by Don Nelson
The high-rise buildings failed in their attempt to block the cold wind as it blew down the busy street. The little girl, violin case in one hand and her mother’s hand held tightly in the other, were on their way to her twice weekly music lessons. Bundled up in a warm wool coat, she was quietly humming her well-practiced musical composition, “Song of the Wind”. Today, their walk would take them by a performing street musician standing between a shoeshine stand and a mail-drop box.
“Come on Abby," the girl’s mother said. "You're just dragging along. We still have several blocks to go. I’m just as tired as you are and remember, you’re the one who wants to play the violin.”
The girl said nothing. She had always dreamed of playing magical melodies on the violin, but after two years of dedicated practice, she was unhappy with her progress.
The barefoot street musician took off his white cotton gloves and dropped them, one by one. No one noticed as they floated like a feather to the hard sidewalk below. The boy bent down to remove the violin from the wearied and worn case. With the bow resting safely under his arm, he made a gentle wipe with a soft cloth; removing the last residue of rosin. The rich grain bridge of the two hundred year old violin had long ago been sanded smooth to allow for the playing of several strings at once. Tenderly cradling his close friend, he introduced the bow to the taut steel-wound strings and the love affair of horsehair and strings began. With a smooth rocking-chair motion, sweet musical notes lifted into the air and flew off in search of the ears of the little girl.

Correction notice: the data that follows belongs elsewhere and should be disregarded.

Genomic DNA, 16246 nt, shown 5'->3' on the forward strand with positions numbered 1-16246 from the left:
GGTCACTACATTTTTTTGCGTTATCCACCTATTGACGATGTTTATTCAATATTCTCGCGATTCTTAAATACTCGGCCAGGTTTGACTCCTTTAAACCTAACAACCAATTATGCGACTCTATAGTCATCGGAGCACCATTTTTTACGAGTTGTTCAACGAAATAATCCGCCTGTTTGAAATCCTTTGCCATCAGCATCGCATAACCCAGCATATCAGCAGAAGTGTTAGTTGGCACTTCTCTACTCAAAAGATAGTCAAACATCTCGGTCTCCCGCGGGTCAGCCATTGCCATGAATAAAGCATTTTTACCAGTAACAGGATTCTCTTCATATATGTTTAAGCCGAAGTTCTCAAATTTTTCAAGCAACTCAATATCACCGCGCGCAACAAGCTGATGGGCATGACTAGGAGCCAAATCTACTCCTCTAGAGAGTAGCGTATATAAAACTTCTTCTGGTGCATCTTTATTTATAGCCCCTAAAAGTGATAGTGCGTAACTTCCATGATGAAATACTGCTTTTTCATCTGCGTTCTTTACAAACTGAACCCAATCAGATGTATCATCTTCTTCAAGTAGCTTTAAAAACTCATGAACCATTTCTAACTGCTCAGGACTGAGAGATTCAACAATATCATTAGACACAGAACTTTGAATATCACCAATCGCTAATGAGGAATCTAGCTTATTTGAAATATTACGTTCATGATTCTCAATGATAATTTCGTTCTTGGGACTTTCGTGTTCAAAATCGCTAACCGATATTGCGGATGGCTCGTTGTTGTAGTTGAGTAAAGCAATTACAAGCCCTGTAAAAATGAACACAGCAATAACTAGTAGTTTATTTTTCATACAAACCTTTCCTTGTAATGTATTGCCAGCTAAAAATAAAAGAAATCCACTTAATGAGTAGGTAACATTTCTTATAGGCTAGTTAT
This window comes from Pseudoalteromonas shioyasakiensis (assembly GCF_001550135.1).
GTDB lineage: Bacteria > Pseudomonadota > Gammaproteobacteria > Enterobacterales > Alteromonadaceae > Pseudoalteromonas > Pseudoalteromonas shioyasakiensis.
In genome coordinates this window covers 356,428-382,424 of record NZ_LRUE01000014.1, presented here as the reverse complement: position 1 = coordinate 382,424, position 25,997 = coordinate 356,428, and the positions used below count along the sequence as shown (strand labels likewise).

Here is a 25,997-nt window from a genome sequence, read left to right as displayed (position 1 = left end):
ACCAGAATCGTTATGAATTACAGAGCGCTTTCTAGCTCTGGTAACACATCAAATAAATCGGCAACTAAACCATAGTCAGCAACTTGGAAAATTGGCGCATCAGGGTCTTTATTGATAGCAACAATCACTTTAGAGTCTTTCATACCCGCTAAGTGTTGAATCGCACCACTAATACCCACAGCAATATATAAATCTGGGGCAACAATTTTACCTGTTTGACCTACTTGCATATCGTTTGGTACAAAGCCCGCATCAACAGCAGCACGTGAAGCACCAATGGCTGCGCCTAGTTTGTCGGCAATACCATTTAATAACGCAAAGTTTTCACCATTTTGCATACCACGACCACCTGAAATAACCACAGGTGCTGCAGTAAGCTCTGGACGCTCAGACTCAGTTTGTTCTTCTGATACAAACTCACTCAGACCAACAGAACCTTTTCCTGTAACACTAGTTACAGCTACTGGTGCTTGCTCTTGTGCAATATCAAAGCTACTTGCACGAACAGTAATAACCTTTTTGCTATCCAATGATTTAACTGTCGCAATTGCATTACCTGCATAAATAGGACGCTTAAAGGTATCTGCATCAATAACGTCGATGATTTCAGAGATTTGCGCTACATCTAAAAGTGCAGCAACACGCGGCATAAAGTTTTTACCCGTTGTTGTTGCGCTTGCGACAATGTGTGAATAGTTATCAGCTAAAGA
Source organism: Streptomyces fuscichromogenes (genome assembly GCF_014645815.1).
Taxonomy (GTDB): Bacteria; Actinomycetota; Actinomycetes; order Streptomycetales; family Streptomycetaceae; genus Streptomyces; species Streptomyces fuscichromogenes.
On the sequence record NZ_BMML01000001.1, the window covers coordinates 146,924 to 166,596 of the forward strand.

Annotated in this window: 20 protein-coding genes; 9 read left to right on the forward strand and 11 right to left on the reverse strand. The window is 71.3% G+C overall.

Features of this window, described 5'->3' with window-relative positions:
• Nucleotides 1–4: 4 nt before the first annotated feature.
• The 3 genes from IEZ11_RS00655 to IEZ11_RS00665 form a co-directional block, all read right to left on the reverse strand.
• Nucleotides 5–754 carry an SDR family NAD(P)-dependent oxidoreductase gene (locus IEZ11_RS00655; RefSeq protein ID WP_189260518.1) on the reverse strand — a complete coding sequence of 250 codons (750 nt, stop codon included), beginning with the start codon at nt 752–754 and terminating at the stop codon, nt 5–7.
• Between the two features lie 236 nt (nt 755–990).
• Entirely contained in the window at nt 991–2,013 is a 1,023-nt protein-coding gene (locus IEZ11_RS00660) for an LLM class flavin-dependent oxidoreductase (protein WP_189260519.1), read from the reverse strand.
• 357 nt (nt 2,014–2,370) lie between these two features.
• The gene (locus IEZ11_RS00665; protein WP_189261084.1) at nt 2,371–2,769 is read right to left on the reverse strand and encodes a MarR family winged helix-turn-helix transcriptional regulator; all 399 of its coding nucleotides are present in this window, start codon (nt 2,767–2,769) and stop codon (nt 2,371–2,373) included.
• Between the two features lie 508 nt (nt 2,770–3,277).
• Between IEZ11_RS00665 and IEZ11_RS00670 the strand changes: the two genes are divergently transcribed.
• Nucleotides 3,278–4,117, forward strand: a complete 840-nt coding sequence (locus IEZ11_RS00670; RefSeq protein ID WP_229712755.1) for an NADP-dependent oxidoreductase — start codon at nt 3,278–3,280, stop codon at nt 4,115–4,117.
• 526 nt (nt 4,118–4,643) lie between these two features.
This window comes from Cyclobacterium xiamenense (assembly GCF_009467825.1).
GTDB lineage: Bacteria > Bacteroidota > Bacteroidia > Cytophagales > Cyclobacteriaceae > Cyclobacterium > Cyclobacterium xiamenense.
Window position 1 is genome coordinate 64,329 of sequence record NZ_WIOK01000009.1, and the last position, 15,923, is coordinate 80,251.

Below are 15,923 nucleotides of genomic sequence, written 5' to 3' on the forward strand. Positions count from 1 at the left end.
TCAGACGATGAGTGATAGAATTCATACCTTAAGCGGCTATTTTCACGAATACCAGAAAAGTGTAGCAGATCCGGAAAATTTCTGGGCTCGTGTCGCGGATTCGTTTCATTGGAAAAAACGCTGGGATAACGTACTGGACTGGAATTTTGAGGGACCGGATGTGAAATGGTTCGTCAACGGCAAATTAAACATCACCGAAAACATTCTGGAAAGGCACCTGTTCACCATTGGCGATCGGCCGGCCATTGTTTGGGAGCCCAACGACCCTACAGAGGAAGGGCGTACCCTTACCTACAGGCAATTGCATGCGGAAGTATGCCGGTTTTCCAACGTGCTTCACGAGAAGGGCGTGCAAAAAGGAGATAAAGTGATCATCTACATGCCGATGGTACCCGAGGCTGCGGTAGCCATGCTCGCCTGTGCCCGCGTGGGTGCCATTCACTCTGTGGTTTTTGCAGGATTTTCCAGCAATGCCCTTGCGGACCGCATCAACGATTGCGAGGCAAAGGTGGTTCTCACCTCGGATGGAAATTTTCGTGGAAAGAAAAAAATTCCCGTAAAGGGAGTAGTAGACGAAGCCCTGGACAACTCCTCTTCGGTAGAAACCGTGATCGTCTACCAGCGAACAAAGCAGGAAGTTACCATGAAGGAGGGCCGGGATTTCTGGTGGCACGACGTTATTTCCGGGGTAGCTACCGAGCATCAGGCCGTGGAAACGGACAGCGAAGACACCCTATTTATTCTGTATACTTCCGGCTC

“Mom, did you hear that?” The little girl said. “That music. That’s how I want to play some day.”
“Well honey,” her mom replied, squeezing her daughter’s hand just a little tighter, “that person probably practices hours every day. If you want to sound like that, that’s what you’ll have to do.”
Not hearing what her mom had said, Abigail began humming along.
Caressing the strings with a subtle motion, the boy fluidly leaned into the music that was no longer coming from the violin but from a place deep inside him.
“Abigail, you’re dragging your feet again,” her mother said impatiently, “we have to hurry, here . . . let me carry your violin case.”
The little girl blocked her mother’s outstretched hand with her body.
“No, I’m ok, it’s really not that heavy.”
With the boy’s smooth face resting softly on the chin rest he plucked each string with the fingertips of his left hand producing short percussive notes. The pizzicato plucking of the strings imperceptibly segued into a grand song. The chocolaty smooth music, prompted only a few of the swiftly moving, self-absorbed people, to stop and gather around the boy. Many other passerby’s, with cell-phones glued to their ears, completely failed to take note of the singing wind.
The music ended and the boy removed his fedora. He formally bowed and flipped the fedora into the air. No one noticed as it floated down like a feather, settling back onto his head. He held the violin down in one hand with the bow pointed straight up over his head. A light applause followed. An old man threw a well-worn dollar into the open case, the first donation of the day. Several coins made a jingly sound as they mingled with each other, coming to a rest in the case. As they drew nearer, Abigail spotted the boy looking at them.
“Mom, can we stop for just a minute and listen?”